The story of Zurich, Switzerland mirrors the incremental successes of Copenhagen, with a focus on transit instead of pedestrian streets. About 30 years ago, the city introduced its first bus network. Over time, bus routes were gradually given special lanes, and later on these lanes were converted to tram lines. The whole city is now easily navigable by public transit, and has gradually weaned itself from automobile dependency. The upshot is that Zurich now has, in addition to its world-class transit system, a wonderful network of streets to walk on with little hassle from vehicles.
In Minneapolis and nearby suburbs, a web of trails expanding along old rail corridors and reclaimed riverfront is turning into a separate-but-almost-equal road system offering bikers the opportunity to scoot through town with a speed and ease that motorists sometimes envy. Local officials have been slow in opening up critical connections between these trails, but the growing system is impressive--and even well-used during the chilly winter months.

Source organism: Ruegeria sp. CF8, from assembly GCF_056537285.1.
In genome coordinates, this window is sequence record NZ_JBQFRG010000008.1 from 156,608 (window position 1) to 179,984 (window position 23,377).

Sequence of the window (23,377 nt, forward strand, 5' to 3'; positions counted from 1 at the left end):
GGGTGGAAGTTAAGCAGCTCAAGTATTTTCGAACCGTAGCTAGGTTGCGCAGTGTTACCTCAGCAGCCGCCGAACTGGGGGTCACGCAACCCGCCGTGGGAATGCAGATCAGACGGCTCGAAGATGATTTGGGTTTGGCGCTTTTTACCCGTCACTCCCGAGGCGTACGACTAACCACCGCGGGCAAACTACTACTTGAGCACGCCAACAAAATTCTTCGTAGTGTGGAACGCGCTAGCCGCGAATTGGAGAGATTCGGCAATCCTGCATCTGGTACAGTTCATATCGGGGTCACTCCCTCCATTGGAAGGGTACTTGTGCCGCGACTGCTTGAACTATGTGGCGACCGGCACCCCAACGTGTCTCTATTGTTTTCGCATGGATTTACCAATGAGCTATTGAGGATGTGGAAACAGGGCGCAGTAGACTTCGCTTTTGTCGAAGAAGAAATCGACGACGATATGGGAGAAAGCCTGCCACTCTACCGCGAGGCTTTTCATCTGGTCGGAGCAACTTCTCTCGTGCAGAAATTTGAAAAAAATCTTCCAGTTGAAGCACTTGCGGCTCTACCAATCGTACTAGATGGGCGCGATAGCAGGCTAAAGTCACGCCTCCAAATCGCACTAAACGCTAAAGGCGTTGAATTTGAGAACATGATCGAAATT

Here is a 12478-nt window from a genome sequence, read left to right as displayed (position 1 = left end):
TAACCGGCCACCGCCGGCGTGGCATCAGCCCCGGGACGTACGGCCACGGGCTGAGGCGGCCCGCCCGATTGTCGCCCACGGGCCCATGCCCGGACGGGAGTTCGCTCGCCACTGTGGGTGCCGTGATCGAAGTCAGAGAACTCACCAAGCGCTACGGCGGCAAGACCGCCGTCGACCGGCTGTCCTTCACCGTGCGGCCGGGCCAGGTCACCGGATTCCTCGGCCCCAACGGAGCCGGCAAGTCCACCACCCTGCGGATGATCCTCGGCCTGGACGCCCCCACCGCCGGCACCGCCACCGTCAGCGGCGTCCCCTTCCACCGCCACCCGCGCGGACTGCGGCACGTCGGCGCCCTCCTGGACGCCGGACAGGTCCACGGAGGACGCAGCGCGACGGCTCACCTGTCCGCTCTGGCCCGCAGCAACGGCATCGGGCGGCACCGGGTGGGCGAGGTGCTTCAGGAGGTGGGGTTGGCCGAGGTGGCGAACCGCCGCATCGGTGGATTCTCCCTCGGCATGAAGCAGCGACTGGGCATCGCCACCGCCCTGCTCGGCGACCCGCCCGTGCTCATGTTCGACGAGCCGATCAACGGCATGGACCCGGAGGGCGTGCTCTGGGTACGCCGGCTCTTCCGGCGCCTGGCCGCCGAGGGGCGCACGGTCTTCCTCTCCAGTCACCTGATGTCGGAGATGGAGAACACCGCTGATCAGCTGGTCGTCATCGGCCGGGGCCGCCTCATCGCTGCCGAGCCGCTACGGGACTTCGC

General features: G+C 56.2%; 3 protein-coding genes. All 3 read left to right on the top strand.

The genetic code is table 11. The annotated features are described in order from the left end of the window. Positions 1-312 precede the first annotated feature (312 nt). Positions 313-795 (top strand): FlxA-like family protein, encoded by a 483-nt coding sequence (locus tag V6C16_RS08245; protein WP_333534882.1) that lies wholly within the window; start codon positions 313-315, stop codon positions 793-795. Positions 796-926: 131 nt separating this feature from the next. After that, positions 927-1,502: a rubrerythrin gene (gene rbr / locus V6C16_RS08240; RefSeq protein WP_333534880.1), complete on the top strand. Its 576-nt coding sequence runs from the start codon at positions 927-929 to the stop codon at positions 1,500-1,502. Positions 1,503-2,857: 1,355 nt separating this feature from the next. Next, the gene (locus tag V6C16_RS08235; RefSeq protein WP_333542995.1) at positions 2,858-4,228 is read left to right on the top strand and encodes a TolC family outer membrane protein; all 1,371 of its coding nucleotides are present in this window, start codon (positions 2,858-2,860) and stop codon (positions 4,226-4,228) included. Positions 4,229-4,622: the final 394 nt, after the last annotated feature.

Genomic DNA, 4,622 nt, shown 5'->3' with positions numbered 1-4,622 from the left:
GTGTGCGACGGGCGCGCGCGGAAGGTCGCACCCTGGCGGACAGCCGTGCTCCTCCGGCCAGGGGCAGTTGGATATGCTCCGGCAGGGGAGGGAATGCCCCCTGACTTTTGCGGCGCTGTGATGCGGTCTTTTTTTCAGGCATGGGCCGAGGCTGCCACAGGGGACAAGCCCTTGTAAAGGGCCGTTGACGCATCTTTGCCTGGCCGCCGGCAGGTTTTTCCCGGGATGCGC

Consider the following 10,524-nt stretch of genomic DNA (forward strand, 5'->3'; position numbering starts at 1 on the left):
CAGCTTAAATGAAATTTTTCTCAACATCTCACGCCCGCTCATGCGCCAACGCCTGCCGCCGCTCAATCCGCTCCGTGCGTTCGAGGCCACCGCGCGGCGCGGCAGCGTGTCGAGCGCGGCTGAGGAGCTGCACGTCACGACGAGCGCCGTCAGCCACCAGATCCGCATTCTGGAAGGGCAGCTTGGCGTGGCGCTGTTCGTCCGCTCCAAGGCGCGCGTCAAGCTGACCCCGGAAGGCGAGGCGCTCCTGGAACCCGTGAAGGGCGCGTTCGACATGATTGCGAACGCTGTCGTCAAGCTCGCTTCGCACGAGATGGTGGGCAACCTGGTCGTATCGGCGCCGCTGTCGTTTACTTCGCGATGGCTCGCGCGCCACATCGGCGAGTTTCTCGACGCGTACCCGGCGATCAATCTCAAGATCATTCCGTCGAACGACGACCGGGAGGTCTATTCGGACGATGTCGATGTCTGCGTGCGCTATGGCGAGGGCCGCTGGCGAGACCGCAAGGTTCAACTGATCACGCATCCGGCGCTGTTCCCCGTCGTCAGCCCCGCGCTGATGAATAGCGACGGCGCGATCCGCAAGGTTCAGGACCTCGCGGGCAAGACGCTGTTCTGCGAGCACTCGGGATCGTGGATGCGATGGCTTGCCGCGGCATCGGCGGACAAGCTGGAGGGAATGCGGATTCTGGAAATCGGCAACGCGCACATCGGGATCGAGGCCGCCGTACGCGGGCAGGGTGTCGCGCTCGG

Don't worry about missing the crosstown express in Corpus Christi, Texas. in That's because, thanks to the foresight of local leaders and the Placemaking expertise of PPS, the Staples Street Bus Transfer Center is a great place for bus riders, not just buses. It's easy to spot a friendly face here, since the plentiful seating and colorful artwork--which people love to get close to and touch--have made this place a favorite meeting spot for downtown residents and workers.